Tiger drops off pace
Tiger Woods shot a 75 on Friday, his worst second-round score at the Masters and tied for his second-worst score as a pro at Augusta. Woods failed to birdie a par-5 on Friday, just the third time he has failed to do so during the Masters.

Tiger has never won a major when outside the top-five or with a score worse than 2-under through 36 holes.

Looking ahead to Saturday
The only Masters champion in the last 25 years who was not inside the top-10 after 36 holes was Schwartzel last year.

The largest comeback at the Masters after the second round is eight strokes, by Jack Burke in 1956.

Only one 36-hole leader has won the Masters in the last six years. Trevor Immelman shot a third-round 69 in 2008 on his way to victory.

Westwood a major threat ... as usual

April, 6, 2012

Tim Dominick/The State/MCT via Getty Images
Since the beginning of 2009, 49 rounds have been held in major championships, Lee Westwood has been in the top-10 following 21 of them during that span, the most among all golfers.
Lee Westwood shot an opening-round 67 of the Masters Tournament and stood alone at the top of the leaderboard at 5-under-par. Westwood has never won a major, but this was the third time he opened a major with a 67 (all coming in the Masters), and the previous two times he finished in second place.

Since the beginning of 2009, there have been 49 rounds in major championships. Westwood has been in the top 10 following 21 of them - 41.7 percent.

History tells us leading, or at least sharing the lead, after the first round of the Masters does not bode well. Just one player in the previous 27 years has won the Masters after holding at least a share of the first-round lead. That was Trevor Immelman, who was tied with Justin Rose after the first round in 2008. The last player to win the Masters after holding the outright first-round lead was Ben Crenshaw in 1984.

Player Notes
Tiger Woods shot an even-par 72 and was tied for 29th after the opening round. That might sound like he’s out of contention, but the last time he was this far back after the opening round was 2005 when he was tied for 33rd. That year he went on to win the Masters, his last win there. Looking ahead to Friday, he’ll hope to repeat that 2005 success. He shot a 66 in the second round en route to his win.

After a double bogey on 1, Rory McIlroy had played 10 consecutive holes at the Masters in 9-over par. However, McIlroy birdied 17 and 18 – one of two players to accomplish that Thursday (Louis Oosthuizen) – and finished at 1-under. McIlroy hit just 6 of 14 fairways and 12 of 18 greens.

Phil Mickelson triple-bogeyed the 10th hole, but rallied to birdie three of the final six holes. Mickelson’s putter saved him (a first-round low 25 putts), as he hit only eight of 18 greens and nine of 14 fairways. The triple bogey was the second of his Masters career (in his 75th round). His other triple bogey was on the first hole in the fourth round of the 2007 Masters.

Other Notables
Adam Scott's 75 snapped a streak of six straight round of par or better at the Masters.

Padraig Harrington's 71 was his first sub-par round at the Masters since the first round in 2009.

After an opening-round 71, Steve Stricker has six straight rounds of par or better at the Masters.

Francesco Molinari's 69 was his best career round at the Masters.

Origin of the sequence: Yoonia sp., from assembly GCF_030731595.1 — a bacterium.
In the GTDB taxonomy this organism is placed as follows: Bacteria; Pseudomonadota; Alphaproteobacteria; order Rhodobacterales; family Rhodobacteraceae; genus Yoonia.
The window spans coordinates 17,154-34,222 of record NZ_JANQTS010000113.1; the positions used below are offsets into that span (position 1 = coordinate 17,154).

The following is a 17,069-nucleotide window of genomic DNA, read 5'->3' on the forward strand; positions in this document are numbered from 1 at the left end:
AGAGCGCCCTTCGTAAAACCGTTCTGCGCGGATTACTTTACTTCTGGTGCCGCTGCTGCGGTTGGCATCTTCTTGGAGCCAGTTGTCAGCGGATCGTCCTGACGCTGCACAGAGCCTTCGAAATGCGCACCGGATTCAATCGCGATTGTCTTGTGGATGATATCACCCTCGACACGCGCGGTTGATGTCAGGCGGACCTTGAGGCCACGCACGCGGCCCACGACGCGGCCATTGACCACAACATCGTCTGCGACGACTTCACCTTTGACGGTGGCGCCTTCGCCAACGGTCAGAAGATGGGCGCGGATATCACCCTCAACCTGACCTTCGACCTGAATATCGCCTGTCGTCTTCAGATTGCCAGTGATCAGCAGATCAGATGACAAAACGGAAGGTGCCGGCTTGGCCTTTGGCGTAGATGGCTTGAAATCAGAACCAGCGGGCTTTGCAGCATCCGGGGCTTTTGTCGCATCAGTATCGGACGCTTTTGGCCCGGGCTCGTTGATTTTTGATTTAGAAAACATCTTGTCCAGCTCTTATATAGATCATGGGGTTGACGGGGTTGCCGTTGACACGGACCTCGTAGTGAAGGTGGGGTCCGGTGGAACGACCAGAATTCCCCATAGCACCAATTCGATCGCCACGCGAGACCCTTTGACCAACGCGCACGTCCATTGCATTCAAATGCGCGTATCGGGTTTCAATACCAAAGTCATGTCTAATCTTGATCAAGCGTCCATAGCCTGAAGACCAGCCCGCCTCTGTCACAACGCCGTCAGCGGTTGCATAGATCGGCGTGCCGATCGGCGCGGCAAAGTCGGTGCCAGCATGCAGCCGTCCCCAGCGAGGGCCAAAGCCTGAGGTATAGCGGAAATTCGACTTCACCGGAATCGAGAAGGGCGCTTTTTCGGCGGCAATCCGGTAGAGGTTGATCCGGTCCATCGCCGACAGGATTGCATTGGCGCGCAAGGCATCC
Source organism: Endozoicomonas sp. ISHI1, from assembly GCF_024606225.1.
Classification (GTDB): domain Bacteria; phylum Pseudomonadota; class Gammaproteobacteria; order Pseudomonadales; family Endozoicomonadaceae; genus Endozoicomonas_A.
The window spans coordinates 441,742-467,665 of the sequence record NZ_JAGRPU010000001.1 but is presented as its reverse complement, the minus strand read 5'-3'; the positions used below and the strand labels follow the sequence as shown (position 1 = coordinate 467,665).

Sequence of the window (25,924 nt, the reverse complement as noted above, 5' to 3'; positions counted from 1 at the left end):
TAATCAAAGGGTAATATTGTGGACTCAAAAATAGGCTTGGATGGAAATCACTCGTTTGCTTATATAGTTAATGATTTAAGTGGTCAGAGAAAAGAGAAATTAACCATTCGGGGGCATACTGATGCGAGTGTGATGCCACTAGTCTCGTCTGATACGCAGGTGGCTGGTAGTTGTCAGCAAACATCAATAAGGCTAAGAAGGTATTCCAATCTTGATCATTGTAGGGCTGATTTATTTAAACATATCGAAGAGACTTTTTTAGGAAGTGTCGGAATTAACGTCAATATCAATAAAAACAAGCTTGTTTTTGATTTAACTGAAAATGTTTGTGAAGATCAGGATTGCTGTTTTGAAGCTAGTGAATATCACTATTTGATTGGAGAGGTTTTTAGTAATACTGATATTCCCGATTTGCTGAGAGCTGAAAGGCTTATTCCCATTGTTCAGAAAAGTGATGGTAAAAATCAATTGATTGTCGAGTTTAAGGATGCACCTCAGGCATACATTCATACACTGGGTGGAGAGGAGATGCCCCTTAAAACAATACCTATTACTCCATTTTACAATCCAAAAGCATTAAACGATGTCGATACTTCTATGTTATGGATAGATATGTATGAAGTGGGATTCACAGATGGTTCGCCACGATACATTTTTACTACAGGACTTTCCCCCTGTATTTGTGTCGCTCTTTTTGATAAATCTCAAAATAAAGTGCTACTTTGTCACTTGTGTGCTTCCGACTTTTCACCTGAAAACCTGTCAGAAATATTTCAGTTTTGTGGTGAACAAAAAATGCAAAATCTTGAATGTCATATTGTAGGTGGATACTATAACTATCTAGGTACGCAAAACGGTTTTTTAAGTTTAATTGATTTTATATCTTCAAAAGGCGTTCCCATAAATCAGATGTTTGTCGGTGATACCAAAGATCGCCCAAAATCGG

Course Info
• Hole No. 1 played the toughest Thursday (4.379). Only three players made birdie (Hideki Matsuyama, Jason Dufner, Peter Hanson).
• Predictably, the 11th hole was second toughest (4.368), yielding only three birdies as well (Ben Crane, Vijay Singh, Hanson).
• No. 16 rated the third toughest (3.168). The only birdies there coming from Sang-Moon Bae, Francesco Molinari and Chez Reavie.
• There were eight eagles, with half coming from two players – Henrik Stenson and Paul Lawrie.
Stats & Info insights into this morning's top sports stories

1. THE BEST GOLFER WITHOUT A MAJOR? After the opening round of the Masters Tournament, Lee Westwood stands alone at the top at -5. Westwood has never won a major but has been a bridesmaid multiple times. This is the third time he’s opened a major with a 67, and both times he finished the major in second place.
Tiger Woods

2. TIGER ON THE PROWL Tiger Woods shot an even-par 72 at the Masters and is tied for 29th after the opening round. That might sound like he’s a ways back, but not for Tiger. The last time he was this far back after the opening round was 2005, when he was tied for 33rd. That year he went on to win the Masters, his last win there. Looking ahead to Friday, he’ll hope to repeat that 2005 success. He shot a 66 in the second round en route to his win.

3. PITCHERS DOMINATE OPENING DAY The Toronto Blue Jays and Cleveland Indians treated fans to free baseball on their Opening Day. The 16 innings they played made it the longest season-opening game in MLB history. But pitchers stole the show for the day. FROM ELIAS: Justin Verlander, Roy Halladay and Justin Masterson each allowed two hits in eight innings on Thursday while Ryan Dempster surrendered two knocks in 7⅔ innings. It was the first day on which four pitchers threw more than seven innings and allowed no more than two hits since Sept. 27, 1986.

4. NO MAGIC IN ORLANDO Dwight Howard scored just two points through three quarters in an Orlando Magic loss to the New York Knicks and finished with eight points for the game. It was just the third time this season that Howard failed to score in double-digits and two of those have come against the Knicks. His team’s woes continue: the Magic have lost five straight, their longest losing streak since Jan. 12-20, 2007.
Steven Stamkos